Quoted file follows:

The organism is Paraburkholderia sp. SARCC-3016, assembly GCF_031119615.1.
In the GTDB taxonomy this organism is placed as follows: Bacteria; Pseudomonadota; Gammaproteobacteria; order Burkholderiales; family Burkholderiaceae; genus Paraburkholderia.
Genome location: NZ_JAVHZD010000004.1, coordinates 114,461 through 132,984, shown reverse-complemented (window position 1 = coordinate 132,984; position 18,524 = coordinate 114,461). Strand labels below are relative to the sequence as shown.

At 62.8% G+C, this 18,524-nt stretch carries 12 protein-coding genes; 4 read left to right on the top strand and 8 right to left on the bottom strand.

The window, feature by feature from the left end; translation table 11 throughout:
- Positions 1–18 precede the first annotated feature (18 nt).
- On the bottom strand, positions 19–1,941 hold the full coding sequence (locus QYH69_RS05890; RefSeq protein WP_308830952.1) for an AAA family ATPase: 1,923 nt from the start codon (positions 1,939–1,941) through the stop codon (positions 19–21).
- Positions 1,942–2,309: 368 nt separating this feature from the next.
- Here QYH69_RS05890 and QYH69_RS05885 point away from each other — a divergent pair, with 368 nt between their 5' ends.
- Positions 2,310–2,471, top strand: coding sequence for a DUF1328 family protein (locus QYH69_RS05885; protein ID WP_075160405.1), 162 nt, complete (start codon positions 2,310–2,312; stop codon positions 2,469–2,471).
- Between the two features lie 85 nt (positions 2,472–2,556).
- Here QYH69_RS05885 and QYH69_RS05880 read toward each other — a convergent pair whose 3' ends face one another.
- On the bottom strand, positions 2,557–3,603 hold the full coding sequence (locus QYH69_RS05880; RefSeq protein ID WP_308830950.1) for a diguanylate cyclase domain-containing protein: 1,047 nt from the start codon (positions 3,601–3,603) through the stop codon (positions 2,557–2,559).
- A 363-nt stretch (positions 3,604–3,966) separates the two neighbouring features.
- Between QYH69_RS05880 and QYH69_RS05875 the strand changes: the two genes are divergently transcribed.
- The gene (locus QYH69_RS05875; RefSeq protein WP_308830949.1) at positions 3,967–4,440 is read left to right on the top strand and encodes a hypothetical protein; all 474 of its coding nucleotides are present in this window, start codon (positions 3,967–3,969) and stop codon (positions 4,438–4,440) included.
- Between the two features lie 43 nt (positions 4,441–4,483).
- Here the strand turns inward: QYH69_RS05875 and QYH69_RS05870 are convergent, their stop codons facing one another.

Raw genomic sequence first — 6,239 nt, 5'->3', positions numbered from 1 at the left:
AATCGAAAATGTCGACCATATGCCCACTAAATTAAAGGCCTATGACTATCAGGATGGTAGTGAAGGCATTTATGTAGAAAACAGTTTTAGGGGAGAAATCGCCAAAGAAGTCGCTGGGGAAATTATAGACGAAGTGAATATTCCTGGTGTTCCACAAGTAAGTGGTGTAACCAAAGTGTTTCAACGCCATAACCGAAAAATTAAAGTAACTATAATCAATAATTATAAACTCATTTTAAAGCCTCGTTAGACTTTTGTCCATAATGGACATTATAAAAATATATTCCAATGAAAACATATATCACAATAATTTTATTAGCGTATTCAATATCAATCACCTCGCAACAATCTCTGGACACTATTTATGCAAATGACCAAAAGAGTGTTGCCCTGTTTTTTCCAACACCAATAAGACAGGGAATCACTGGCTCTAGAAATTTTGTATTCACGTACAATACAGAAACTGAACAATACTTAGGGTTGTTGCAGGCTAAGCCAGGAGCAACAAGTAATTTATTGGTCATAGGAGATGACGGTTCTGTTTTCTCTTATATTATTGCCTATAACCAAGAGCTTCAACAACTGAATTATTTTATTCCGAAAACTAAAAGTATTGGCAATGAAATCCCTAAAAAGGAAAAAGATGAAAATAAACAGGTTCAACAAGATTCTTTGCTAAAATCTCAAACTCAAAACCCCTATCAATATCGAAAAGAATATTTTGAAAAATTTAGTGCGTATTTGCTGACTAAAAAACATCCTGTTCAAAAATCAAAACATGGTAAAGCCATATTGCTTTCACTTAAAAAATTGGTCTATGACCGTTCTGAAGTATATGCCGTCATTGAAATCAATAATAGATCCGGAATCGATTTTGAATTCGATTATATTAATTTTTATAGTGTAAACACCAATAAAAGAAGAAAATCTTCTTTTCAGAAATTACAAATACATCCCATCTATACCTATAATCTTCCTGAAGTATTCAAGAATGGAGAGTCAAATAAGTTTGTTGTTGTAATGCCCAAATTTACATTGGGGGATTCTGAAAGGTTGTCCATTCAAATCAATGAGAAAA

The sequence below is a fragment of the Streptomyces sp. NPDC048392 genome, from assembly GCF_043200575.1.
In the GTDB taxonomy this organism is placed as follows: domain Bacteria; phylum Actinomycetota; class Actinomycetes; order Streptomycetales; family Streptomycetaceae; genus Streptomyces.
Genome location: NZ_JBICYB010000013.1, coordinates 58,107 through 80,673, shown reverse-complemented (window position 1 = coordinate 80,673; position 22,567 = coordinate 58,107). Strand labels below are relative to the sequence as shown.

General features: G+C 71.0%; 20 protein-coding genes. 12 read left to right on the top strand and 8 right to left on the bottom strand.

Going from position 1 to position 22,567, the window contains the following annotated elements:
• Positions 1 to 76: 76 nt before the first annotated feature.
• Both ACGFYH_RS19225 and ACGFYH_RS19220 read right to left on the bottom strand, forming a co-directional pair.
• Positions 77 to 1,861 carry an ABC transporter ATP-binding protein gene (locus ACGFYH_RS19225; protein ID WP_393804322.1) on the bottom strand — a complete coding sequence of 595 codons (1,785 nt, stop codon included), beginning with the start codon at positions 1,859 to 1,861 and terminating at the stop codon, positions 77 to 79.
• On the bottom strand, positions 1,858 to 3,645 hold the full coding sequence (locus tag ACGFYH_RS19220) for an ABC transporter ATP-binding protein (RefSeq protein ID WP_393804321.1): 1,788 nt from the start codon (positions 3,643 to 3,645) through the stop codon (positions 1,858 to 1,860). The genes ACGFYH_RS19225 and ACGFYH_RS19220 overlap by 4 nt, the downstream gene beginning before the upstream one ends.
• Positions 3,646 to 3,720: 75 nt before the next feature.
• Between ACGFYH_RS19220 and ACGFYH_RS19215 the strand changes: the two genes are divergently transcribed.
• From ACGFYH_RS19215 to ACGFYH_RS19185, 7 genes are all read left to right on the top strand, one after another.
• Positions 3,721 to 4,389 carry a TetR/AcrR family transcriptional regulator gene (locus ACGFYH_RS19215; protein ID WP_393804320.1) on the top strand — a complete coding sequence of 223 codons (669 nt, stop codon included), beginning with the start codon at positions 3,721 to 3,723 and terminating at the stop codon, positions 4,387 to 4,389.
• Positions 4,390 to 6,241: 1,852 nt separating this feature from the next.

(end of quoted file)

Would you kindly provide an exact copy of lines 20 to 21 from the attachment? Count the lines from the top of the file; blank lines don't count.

AATCGAAAATGTCGACCATATGCCCACTAAATTAAAGGCCTATGACTATCAGGATGGTAGTGAAGGCATTTATGTAGAAAACAGTTTTAGGGGAGAAATCGCCAAAGAAGTCGCTGGGGAAATTATAGACGAAGTGAATATTCCTGGTGTTCCACAAGTAAGTGGTGTAACCAAAGTGTTTCAACGCCATAACCGAAAAATTAAAGTAACTATAATCAATAATTATAAACTCATTTTAAAGCCTCGTTAGACTTTTGTCCATAATGGACATTATAAAAATATATTCCAATGAAAACATATATCACAATAATTTTATTAGCGTATTCAATATCAATCACCTCGCAACAATCTCTGGACACTATTTATGCAAATGACCAAAAGAGTGTTGCCCTGTTTTTTCCAACACCAATAAGACAGGGAATCACTGGCTCTAGAAATTTTGTATTCACGTACAATACAGAAACTGAACAATACTTAGGGTTGTTGCAGGCTAAGCCAGGAGCAACAAGTAATTTATTGGTCATAGGAGATGACGGTTCTGTTTTCTCTTATATTATTGCCTATAACCAAGAGCTTCAACAACTGAATTATTTTATTCCGAAAACTAAAAGTATTGGCAATGAAATCCCTAAAAAGGAAAAAGATGAAAATAAACAGGTTCAACAAGATTCTTTGCTAAAATCTCAAACTCAAAACCCCTATCAATATCGAAAAGAATATTTTGAAAAATTTAGTGCGTATTTGCTGACTAAAAAACATCCTGTTCAAAAATCAAAACATGGTAAAGCCATATTGCTTTCACTTAAAAAATTGGTCTATGACCGTTCTGAAGTATATGCCGTCATTGAAATCAATAATAGATCCGGAATCGATTTTGAATTCGATTATATTAATTTTTATAGTGTAAACACCAATAAAAGAAGAAAATCTTCTTTTCAGAAATTACAAATACATCCCATCTATACCTATAATCTTCCTGAAGTATTCAAGAATGGAGAGTCAAATAAGTTTGTTGTTGTAATGCCCAAATTTACATTGGGGGATTCTGAAAGGTTGTCCATTCAAATCAATGAGAAAA

The sequence below is a fragment of the Streptomyces sp. NPDC048392 genome, from assembly GCF_043200575.1.